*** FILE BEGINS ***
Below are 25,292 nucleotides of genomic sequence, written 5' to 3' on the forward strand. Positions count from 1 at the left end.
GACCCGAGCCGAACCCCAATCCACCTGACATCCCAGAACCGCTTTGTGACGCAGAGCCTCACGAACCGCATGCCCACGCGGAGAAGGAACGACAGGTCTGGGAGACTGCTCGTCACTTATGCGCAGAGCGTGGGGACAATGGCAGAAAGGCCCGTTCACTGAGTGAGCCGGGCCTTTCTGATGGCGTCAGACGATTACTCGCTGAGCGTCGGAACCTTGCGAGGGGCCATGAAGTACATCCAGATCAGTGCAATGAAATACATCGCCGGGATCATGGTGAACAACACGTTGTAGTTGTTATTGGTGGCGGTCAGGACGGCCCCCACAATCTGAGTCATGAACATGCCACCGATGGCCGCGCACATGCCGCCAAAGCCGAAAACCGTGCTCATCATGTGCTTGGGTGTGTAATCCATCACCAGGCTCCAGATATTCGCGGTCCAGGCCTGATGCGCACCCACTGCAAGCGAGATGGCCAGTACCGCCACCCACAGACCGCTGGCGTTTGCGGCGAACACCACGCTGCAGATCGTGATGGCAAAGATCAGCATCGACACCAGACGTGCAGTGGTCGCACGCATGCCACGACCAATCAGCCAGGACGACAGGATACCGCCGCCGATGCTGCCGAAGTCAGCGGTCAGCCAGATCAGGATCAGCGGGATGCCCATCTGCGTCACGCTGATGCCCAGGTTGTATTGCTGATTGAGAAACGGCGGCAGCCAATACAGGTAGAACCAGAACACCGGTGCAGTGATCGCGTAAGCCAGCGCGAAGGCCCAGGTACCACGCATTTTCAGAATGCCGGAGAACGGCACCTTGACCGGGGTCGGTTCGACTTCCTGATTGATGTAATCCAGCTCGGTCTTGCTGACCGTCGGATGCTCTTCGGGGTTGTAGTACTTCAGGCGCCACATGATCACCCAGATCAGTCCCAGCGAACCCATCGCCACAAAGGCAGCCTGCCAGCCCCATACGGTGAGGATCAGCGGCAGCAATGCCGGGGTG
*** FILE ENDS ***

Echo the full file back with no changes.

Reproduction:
Below are 25,292 nucleotides of genomic sequence, written 5' to 3' on the forward strand. Positions count from 1 at the left end.
GACCCGAGCCGAACCCCAATCCACCTGACATCCCAGAACCGCTTTGTGACGCAGAGCCTCACGAACCGCATGCCCACGCGGAGAAGGAACGACAGGTCTGGGAGACTGCTCGTCACTTATGCGCAGAGCGTGGGGACAATGGCAGAAAGGCCCGTTCACTGAGTGAGCCGGGCCTTTCTGATGGCGTCAGACGATTACTCGCTGAGCGTCGGAACCTTGCGAGGGGCCATGAAGTACATCCAGATCAGTGCAATGAAATACATCGCCGGGATCATGGTGAACAACACGTTGTAGTTGTTATTGGTGGCGGTCAGGACGGCCCCCACAATCTGAGTCATGAACATGCCACCGATGGCCGCGCACATGCCGCCAAAGCCGAAAACCGTGCTCATCATGTGCTTGGGTGTGTAATCCATCACCAGGCTCCAGATATTCGCGGTCCAGGCCTGATGCGCACCCACTGCAAGCGAGATGGCCAGTACCGCCACCCACAGACCGCTGGCGTTTGCGGCGAACACCACGCTGCAGATCGTGATGGCAAAGATCAGCATCGACACCAGACGTGCAGTGGTCGCACGCATGCCACGACCAATCAGCCAGGACGACAGGATACCGCCGCCGATGCTGCCGAAGTCAGCGGTCAGCCAGATCAGGATCAGCGGGATGCCCATCTGCGTCACGCTGATGCCCAGGTTGTATTGCTGATTGAGAAACGGCGGCAGCCAATACAGGTAGAACCAGAACACCGGTGCAGTGATCGCGTAAGCCAGCGCGAAGGCCCAGGTACCACGCATTTTCAGAATGCCGGAGAACGGCACCTTGACCGGGGTCGGTTCGACTTCCTGATTGATGTAATCCAGCTCGGTCTTGCTGACCGTCGGATGCTCTTCGGGGTTGTAGTACTTCAGGCGCCACATGATCACCCAGATCAGTCCCAGCGAACCCATCGCCACAAAGGCAGCCTGCCAGCCCCATACGGTGAGGATCAGCGGCAGCAATGCCGGGGTG